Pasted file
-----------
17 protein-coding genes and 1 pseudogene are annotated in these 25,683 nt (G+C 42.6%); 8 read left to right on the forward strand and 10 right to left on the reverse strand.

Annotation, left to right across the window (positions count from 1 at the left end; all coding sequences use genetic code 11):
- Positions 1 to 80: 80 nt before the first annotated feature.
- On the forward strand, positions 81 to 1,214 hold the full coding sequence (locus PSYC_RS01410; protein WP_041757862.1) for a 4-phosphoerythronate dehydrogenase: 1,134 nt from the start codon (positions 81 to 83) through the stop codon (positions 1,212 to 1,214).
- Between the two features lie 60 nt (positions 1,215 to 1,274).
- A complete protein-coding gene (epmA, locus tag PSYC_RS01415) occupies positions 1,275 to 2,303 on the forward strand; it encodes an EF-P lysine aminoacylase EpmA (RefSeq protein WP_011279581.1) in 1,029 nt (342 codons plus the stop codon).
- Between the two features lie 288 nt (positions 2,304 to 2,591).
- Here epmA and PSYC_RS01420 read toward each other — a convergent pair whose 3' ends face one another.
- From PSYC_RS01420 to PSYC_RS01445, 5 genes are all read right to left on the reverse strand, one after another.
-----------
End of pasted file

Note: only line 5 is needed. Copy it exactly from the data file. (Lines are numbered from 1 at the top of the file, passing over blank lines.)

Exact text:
- Between the two features lie 60 nt (positions 1,215 to 1,274).